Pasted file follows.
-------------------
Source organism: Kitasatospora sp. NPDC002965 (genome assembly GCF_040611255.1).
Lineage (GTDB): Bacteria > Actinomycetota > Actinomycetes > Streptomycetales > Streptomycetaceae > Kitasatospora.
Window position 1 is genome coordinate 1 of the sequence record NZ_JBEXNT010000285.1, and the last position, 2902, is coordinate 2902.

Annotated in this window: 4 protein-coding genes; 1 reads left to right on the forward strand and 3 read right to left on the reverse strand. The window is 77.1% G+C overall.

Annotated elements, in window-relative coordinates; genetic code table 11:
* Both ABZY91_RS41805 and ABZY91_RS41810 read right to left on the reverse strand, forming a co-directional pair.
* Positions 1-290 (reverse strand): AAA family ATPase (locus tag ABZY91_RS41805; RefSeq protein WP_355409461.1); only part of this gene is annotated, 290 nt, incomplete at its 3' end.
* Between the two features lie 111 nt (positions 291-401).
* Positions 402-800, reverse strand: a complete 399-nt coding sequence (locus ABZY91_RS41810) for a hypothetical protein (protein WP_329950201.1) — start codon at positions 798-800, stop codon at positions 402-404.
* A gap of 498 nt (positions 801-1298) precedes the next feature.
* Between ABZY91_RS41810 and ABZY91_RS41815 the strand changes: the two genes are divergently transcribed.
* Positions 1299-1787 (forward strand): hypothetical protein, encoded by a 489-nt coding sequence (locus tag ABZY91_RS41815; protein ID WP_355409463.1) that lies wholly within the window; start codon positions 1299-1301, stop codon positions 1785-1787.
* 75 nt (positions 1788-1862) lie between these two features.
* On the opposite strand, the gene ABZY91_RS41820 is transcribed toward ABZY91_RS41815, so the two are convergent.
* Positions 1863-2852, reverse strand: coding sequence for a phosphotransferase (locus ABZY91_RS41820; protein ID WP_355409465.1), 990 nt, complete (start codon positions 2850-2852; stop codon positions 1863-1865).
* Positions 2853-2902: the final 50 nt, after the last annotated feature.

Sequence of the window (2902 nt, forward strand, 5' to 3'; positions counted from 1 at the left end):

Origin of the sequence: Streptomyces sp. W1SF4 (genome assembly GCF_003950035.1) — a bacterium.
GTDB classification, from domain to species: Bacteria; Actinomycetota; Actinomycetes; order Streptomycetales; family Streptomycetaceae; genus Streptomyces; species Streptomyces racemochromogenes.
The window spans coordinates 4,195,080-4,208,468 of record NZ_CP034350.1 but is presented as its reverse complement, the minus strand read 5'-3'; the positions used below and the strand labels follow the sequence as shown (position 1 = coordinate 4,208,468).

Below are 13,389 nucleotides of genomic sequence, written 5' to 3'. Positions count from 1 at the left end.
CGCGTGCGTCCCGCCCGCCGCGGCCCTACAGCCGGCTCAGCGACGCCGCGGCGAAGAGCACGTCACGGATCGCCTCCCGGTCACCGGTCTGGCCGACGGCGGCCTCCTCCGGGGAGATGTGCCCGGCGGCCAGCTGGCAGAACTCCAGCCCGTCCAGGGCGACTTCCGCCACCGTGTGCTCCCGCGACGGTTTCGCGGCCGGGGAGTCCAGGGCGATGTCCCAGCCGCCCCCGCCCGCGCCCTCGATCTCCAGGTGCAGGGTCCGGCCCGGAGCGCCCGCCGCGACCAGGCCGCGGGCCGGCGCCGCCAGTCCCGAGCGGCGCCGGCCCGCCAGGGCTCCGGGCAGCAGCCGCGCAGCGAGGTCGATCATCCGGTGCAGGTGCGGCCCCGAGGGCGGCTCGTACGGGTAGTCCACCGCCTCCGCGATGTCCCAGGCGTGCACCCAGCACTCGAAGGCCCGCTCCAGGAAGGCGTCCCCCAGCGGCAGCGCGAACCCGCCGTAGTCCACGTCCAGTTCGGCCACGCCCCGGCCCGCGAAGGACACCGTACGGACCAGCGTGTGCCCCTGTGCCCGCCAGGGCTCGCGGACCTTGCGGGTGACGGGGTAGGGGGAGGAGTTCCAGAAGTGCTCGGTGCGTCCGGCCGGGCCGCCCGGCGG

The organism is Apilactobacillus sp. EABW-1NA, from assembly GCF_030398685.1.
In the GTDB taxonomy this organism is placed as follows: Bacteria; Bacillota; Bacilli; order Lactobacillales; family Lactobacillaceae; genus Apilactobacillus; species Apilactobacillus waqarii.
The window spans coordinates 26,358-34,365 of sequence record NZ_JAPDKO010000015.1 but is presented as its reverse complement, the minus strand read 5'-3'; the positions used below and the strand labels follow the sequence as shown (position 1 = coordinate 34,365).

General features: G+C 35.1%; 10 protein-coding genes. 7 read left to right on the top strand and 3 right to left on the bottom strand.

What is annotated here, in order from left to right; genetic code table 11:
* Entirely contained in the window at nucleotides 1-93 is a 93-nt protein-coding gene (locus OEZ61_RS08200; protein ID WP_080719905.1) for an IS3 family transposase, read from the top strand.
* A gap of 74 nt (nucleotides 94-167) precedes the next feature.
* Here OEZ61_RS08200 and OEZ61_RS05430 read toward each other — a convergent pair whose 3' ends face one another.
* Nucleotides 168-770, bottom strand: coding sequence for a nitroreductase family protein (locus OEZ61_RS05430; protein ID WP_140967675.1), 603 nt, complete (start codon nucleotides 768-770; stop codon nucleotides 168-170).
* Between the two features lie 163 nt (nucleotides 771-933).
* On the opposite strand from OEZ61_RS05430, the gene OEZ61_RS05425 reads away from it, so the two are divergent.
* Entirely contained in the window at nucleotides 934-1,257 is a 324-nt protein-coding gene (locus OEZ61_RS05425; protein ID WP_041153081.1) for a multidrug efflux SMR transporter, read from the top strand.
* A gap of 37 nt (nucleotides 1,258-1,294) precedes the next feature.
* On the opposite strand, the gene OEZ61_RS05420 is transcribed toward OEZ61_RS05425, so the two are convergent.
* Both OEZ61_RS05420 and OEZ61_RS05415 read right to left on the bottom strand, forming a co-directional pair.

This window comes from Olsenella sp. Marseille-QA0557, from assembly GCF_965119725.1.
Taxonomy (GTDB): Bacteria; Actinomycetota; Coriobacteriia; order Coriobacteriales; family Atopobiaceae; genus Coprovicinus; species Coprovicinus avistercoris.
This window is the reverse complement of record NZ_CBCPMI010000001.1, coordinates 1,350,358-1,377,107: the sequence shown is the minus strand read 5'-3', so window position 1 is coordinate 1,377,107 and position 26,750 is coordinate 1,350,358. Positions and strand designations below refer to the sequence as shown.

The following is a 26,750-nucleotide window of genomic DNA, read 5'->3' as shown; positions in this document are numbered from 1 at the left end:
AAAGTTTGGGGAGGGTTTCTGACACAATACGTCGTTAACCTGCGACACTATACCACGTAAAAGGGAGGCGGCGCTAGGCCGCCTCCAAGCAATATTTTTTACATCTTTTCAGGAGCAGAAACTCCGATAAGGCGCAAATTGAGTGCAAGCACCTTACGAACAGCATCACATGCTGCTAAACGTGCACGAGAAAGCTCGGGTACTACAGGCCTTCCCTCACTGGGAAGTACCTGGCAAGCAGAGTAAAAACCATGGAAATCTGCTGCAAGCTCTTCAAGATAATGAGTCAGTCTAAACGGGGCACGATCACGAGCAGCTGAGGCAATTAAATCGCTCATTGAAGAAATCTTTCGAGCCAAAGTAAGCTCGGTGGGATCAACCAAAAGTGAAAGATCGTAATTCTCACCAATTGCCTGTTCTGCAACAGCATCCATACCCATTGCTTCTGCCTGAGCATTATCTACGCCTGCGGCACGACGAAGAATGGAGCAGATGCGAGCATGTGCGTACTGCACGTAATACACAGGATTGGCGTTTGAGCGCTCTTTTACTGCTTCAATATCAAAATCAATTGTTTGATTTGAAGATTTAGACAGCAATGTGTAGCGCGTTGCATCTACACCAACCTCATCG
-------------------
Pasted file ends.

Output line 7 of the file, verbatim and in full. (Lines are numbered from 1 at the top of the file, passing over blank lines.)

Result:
* Positions 1-290 (reverse strand): AAA family ATPase (locus tag ABZY91_RS41805; RefSeq protein WP_355409461.1); only part of this gene is annotated, 290 nt, incomplete at its 3' end.